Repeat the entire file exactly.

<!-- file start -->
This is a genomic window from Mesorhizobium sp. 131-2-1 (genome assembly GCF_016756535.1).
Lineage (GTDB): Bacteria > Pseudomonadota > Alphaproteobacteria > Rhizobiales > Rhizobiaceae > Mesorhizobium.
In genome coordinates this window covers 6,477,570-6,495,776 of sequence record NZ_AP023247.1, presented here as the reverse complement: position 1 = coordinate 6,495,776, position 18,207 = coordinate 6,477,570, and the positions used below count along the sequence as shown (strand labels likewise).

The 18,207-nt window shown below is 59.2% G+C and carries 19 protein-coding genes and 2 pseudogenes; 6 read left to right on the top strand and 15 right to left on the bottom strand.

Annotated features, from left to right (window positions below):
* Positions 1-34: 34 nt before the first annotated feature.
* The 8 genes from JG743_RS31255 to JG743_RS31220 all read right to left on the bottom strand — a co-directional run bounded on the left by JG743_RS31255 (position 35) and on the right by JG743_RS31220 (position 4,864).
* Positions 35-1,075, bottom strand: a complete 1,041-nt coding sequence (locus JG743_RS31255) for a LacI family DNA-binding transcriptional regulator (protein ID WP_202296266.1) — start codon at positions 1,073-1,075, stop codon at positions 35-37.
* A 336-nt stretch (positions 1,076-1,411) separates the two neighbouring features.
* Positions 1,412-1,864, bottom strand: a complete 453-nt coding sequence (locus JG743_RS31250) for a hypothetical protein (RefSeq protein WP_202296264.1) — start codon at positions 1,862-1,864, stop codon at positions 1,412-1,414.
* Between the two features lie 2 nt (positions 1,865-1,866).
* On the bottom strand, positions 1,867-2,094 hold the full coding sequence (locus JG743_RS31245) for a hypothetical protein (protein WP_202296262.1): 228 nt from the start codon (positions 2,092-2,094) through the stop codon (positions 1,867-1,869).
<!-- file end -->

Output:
This is a genomic window from Mesorhizobium sp. 131-2-1 (genome assembly GCF_016756535.1).
Lineage (GTDB): Bacteria > Pseudomonadota > Alphaproteobacteria > Rhizobiales > Rhizobiaceae > Mesorhizobium.
In genome coordinates this window covers 6,477,570-6,495,776 of sequence record NZ_AP023247.1, presented here as the reverse complement: position 1 = coordinate 6,495,776, position 18,207 = coordinate 6,477,570, and the positions used below count along the sequence as shown (strand labels likewise).

The 18,207-nt window shown below is 59.2% G+C and carries 19 protein-coding genes and 2 pseudogenes; 6 read left to right on the top strand and 15 right to left on the bottom strand.

Annotated features, from left to right (window positions below):
* Positions 1-34: 34 nt before the first annotated feature.
* The 8 genes from JG743_RS31255 to JG743_RS31220 all read right to left on the bottom strand — a co-directional run bounded on the left by JG743_RS31255 (position 35) and on the right by JG743_RS31220 (position 4,864).
* Positions 35-1,075, bottom strand: a complete 1,041-nt coding sequence (locus JG743_RS31255) for a LacI family DNA-binding transcriptional regulator (protein ID WP_202296266.1) — start codon at positions 1,073-1,075, stop codon at positions 35-37.
* A 336-nt stretch (positions 1,076-1,411) separates the two neighbouring features.
* Positions 1,412-1,864, bottom strand: a complete 453-nt coding sequence (locus JG743_RS31250) for a hypothetical protein (RefSeq protein WP_202296264.1) — start codon at positions 1,862-1,864, stop codon at positions 1,412-1,414.
* Between the two features lie 2 nt (positions 1,865-1,866).
* On the bottom strand, positions 1,867-2,094 hold the full coding sequence (locus JG743_RS31245) for a hypothetical protein (protein WP_202296262.1): 228 nt from the start codon (positions 2,092-2,094) through the stop codon (positions 1,867-1,869).